The last 6 or 7 months of my life have been a lot about learning to do things myself. I have really wanted to save money and make cuts in order to pay off Lee's student loans faster and save for the future.
My DIY (oh as in Do It Yourself) adventures so far have included learning how to (or just doing):
Make baby food
Make baby bows
Make laundry detergent
Setting up our clothes line to hang dry clothes outside
Cloth diapering has been a crazy great success! I am not always loving the whole 'solids' element of diapers now, but it is totally survivable.
Sewing definitely still needs some work. I am having issues with the bottom thread getting really bunched up. I have changed the tension and the length, put in a new needle, and I have cleaned the machine. But maybe I need to get some oil? I changed out all of the thread and put a new bobbin in, too. It worked for about 6 inches and then it bunched up again. Any advice?? I am so frustrated, because I am right in the middle of a cute project and really want to finish it. I keep googling for tips, but not have been helpful so far. I was going to pick up machine oil at walmart and they didn't have any. bah. I guess I'll have to grab some sometime when I'm in Fresno or Visalia. grr.
Making baby food has been something super self-satisfying. I know exactly what is in her food and I feel good making a big, affordable batch and freezing it accordingly. I have the best book and I totally recommend it:
This book is jam packed with helpful tid-bits. It guides you through what is appropriate for your baby to eat at each month and it gives great instructions on how to make it. It also includes a great section on produce: when they are in season, how to pick out a good piece of produce, how to prepare it, how old a baby has to be to eat it cooked or raw, how long it can be stored in the freezer or refrigerator, and recipes.
There is also a section on Super Baby Pooridge. This is kind of like rice cereal, but you are using whole grains such as organic brown rice, millet, pearl barley, et cetera. These things (especially millet) are super super good for you.
I am going to try to give her enough super pooridge that she will still be eating it as she gets older. I mix it with fruit and sometimes her veggies to give it a little bit more flavor. I think she likes it.
The whole process is pretty simple. I won't explain it all on here unless anyone is interested (but really I would still recommend the book). I grind the grains until they are a powder. I boil water. I add the powder to the water and stir continuously. TA DA! Super baby pooridge. I can store the powder in the fridge for a month, and cooked pooridge only lasts 3 or 4 days in the fridge, but I can freeze the pooridge, too. For veggies, I cook as instructed and puree it using my handy dandy Magic Bullet, which I also use to grind the grains. Then I put the purreed veggies into ice cube trays and freeze them. Once they are frozen I pop the cubes out into zip lock bags, label them, and toss them back in the freezer. This takes up less space then the trays and frees up my trays to make other things.
Making baby bows is not difficult and yet it is. Maybe because I am a perfectionist it seems it can take a little extra time to get that bow looking just right! But I have some good how-tos and in my free time (haha-free time?) I take a wack at some bows. I wish I had more time to work on this, but until the masters is done, there just isn't a lot of that time flowing around. It would be simpler if you didn't have to get all 'set-up' to craft. If making bows were kind of like blogging, and I could just take a seat during nap time and churn a couple out, then I would! Instead, I'll blog about it. :)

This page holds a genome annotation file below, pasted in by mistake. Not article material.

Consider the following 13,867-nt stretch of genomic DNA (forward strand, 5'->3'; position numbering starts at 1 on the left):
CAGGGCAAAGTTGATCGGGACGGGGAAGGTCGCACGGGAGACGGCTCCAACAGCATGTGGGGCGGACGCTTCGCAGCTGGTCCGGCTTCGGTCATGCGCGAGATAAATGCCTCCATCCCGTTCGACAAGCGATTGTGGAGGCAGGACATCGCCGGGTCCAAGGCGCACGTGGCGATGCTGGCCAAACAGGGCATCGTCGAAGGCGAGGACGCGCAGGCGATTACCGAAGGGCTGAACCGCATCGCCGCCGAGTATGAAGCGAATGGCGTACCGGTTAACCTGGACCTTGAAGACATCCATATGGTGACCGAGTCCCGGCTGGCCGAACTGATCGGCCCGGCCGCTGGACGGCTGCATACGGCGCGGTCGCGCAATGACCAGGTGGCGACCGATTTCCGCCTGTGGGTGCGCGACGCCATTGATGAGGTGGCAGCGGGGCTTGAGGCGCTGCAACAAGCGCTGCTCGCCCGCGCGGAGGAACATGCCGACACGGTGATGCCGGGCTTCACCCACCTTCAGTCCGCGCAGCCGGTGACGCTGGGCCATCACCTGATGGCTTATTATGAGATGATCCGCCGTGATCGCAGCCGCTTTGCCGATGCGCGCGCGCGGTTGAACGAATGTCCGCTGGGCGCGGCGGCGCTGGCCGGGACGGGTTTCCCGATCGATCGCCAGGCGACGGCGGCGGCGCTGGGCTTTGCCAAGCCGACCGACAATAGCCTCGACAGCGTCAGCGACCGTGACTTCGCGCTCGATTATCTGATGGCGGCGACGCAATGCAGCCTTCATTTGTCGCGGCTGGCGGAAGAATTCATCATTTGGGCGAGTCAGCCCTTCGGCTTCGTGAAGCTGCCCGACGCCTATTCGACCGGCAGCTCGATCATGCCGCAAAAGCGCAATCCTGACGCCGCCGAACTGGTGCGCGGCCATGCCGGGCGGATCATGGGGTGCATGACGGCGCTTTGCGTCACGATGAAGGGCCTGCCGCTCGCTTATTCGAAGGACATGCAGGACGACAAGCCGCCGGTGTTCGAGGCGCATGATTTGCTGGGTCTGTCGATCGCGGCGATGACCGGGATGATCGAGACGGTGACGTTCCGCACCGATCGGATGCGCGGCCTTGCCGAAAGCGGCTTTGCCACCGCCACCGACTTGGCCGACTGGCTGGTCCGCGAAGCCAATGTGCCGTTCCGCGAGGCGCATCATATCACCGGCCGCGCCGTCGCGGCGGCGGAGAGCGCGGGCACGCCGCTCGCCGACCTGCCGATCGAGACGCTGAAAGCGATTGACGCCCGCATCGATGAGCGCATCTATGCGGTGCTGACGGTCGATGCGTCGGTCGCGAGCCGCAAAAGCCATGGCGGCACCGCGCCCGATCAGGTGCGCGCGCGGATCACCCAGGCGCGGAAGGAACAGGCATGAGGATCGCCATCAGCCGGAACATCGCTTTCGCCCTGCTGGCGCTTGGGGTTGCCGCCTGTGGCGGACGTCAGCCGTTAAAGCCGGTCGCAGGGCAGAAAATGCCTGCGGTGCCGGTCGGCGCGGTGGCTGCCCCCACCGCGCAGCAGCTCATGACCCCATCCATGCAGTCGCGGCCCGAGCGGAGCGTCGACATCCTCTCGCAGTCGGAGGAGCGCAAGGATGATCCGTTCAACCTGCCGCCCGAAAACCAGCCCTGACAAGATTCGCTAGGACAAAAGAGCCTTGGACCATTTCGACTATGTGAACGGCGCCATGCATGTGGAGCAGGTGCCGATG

Making laundry detergent is incredibly easy. I just did it for the first time a couple weeks ago. Really I will be saving tons of money AND the detergent I make is safe on my diapers, too. So that is a huge PLUS! I literally make 10 gallons worth of detergent for approximately $2 or $3. No, I am not kidding you. Here is a link to the recipe, just scroll down until you find the instructions for liquid or powder detergent (whichever you prefer):
Yes it is from the Duggar Family website as in the 19 and counting show. The family with 19 children. Hey, that lady can save some money!
The clothes line is something I am particularly excited about. I bought 50 feet of the coated wire I needed for $5.25. But before I could string it up on the posts that were already in my back yard, I had to hack away the bush and part of the orange tree that had grown over the posts. I didn't have the best tools at my disposal, so I had to use a hand saw. Boy was that some work!!
This is some of the debris I had to saw off
And this was the finished product!
Trimming the orange tree was totally okay, because it gets trimmed back every summer anyways, and is huge! So no worries friends, I did not hurt the tree or cut it back too much. Just had to trim back enough to expose the post again.
I am excited about this for a few reasons. 1) It is good for the environment. Because I cloth diaper, I use more water than I would if I used disposable. This is unfortunate. Too make up for it, I am going to use less energy by line drying instead of using the dryer. Thus, cloth diapering allows me to decrease waste and energy used. 2) I can save some money each month by lowering our utility bill when I don't use the dryer. yahoo; and 3) I love being outside. Lydia enjoys sitting on a blanket and watching me while I have a few moments of what feels sort of therapeutic to me as I hang clothes or diapers on the line.
So. There you have it. Those have been my DIY projects. I have not perfected them, but I am enjoying them.
Uh oh. I hear the little one telling me she is done with nap time. Until next time!